The opinion of the court was delivered by: ARLANDER KEYS, Magistrate Judge
MEMORANDUM OPINION AND ORDER
In this diversity action, Third-Party Defendant, Industrial Magnetics,
Inc. ("IMI"), moves for partial summary judgment, pursuant to Rule 56
of the Federal Rules of Civil Procedure, For the
reasons set forth below, the motion is GRANTED in part and DENIED
IMI is a Michigan corporation that produces and sells magnets for use
in industrial machinery. IMI sold Third-Party Plaintiff, Delta Brands,
Inc. ("DBI"), magnets that DBI incorporated into equipment manufactured
for Plaintiff, Loeffel Steel Products, Inc. ("Loeffel"). When the
equipment malfunctioned, Loeffel initiated the present action against
DBI. In response, DBI brought a third-party complaint against IMI,
alleging that IMI misrepresented the magnets' capabilities and must,
therefore, share in DBI's liability, if any, IMI now moves for partial
summary judgment. The following facts are relevant to the issues raised
in IMI's motion.
Sometime in mid-1999, DBI requested that IMI's regional sales
representative, Jim Branch, provide pricing information for certain
magnets. On June 22, 1999, Mr. Branch sent DBI a written proposal
describing the requested magnets and their possible uses ("June
Proposal"). The June Proposal also included a terms and conditions page
that included conspicuous warranty disclaimers.
Months later, Mr. Branch again visited DBI's office. DBI informed Mr.
Branch that it needed more magnets for a number of new applications,
including the Loeffel project. Mr. Branch drew up a quotation, explaining
pricing and payment terms for the requested magnets ("Branch Quotation").
The Branch Quotation described the same magnets referenced in the June
Proposal, but was not
accompanied by any warranty disclaimers.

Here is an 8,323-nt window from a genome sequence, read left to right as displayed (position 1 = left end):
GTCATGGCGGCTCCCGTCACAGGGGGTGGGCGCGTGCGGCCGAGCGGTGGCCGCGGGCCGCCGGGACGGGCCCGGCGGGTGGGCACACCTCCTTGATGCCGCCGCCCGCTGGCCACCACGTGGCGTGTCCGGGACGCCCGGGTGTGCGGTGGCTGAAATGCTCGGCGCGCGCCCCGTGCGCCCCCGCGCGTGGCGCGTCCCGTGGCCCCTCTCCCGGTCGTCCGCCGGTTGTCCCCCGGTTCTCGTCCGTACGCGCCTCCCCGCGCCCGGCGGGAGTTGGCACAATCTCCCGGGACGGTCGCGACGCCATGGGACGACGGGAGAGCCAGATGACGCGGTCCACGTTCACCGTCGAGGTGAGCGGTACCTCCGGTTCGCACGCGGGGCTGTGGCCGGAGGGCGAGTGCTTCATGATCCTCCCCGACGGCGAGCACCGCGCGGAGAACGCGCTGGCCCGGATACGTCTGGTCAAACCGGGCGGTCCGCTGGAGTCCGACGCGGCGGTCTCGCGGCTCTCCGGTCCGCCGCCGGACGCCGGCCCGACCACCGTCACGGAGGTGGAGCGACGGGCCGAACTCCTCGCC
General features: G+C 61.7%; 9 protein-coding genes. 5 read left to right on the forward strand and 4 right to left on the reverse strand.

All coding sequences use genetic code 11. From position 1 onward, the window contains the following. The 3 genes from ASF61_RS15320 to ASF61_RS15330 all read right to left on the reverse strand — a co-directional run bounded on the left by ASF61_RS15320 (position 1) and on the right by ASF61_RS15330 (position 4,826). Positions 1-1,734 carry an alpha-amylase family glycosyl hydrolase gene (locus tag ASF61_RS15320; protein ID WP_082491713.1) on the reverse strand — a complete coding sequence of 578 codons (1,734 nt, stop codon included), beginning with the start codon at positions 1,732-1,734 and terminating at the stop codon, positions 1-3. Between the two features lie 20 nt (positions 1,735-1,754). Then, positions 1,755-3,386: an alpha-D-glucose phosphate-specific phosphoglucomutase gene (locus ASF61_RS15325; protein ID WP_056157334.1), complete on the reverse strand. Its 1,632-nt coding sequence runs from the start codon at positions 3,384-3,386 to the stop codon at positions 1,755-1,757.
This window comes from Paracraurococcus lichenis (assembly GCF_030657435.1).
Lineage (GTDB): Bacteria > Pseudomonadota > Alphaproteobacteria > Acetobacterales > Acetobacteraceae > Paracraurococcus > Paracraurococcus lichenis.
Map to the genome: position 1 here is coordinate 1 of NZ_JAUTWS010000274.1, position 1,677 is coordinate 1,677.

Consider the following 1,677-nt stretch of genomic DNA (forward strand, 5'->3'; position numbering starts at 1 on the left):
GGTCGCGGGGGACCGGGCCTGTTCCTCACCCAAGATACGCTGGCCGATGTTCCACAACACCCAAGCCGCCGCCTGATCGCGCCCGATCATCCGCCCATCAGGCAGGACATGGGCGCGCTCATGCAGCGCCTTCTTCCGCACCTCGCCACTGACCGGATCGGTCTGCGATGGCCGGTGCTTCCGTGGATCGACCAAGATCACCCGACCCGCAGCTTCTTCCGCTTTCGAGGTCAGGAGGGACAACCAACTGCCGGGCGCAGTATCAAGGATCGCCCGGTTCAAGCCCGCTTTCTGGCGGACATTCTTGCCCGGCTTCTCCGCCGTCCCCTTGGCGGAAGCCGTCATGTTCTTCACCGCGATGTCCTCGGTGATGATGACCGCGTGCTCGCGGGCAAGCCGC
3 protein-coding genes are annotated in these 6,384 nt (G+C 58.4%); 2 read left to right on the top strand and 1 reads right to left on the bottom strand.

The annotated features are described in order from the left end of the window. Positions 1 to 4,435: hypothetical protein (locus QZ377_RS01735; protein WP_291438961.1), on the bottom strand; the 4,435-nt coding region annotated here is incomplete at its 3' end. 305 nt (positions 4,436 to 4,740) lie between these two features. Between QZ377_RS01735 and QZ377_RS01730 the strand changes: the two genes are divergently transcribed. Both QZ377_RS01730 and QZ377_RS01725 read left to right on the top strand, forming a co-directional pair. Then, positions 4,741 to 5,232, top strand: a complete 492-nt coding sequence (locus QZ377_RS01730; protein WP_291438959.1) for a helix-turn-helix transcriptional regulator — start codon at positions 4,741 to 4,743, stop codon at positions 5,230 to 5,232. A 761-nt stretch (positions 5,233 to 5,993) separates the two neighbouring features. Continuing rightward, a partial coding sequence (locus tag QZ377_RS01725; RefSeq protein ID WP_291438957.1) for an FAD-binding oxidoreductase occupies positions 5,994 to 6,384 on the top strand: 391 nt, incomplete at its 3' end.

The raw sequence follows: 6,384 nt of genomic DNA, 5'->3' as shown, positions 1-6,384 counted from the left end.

On May 10, 2000, DBI issued a purchase order requesting the magnets
described in the Branch Quotation ("Purchase Order"). The Purchase Order
included certain terms and conditions intended to govern the purchase,
including a provision expressly providing for implied warranties. DBI
claims that it hand-delivered the Purchase Order to Mr. Branch. IMI
disputes this, and claims that it cannot locate the Purchase Order in its
IMI shipped the ordered magnets, and DBI incorporated them into
Loeffel's equipment. When Loeffel brought the present action, DBI filed a
third-party complaint against IMI, raising the following claims:
Indemnity (Count I), Contribution (Count II), Breach of Contract (Count
III), Breach of Express Warranty (Count IV), Breach of Implied. Warranty
of Fitness for a Particular Purpose (Count V), and Breach of Implied
Warranty of Merchantability (Count VI). IMI now moves for summary
judgment on the implied warranty counts (Counts V and VI). IMI argues
that DBI is collaterally estopped from pursuing these claims, and also
that the parties' contract conspicuously disclaims implied warranties.
IMI also moves to dismiss the contribution claim (Count II), arguing that
DBI's contract-based complaint precludes tort-based remedies.
The court will grant summary judgment only if the pleadings and
supporting documents show that there is no genuine issue of material fact
and that the moving party is entitled to a judgment as a matter
of law. Fed.R.Civ.P. 56(c) (2003). A genuine issue of material fact
exists if the evidence is such that a reasonable jury could return a
verdict for the nonmoving party. Anderson v. Liberty Lobby, Inc.,
477 U.S. 242, 248 (1986). In determining whether a genuine issue of
material fact exists, the Court views the facts in the light most
favorable to the nonmoving party and draws all reasonable inferences in
the nonmoving party's favor. Shank v. William R. Hauge, Inc., 192 F.3d 675,
681 (7th Cir. 1999).
The moving party in a motion for summary judgment bears the initial
burden of demonstrating that no genuine issue of material fact exists.
Celotex Corp, v. Catrett, 477 U.S. 317, 323 (1986). If the moving party's
burden is met, then the nonmoving party must set forth specific facts
showing that, there is a genuine issue for trial in order to survive
summary judgment, Schacht v. Wisconsin Dep't of Corrs., 175 F.3d 497, 504
(7th Cir. 1999). In a summary judgment proceeding, the Court will
disregard all facts not properly supported by the record. Brasic v.
Heinemann's Inc., 121 F.3d 281, 284 (7th Cir. 1997).
1. Implied Warranties (Counts V and VI)
IMI presents two arguments against Counts V and VI. First, IMI claims
that DBI is collaterally estopped from litigating the issue of implied
warranties because previous litigation conclusively decided the matter.
Next, IMI claims that the June Proposal ...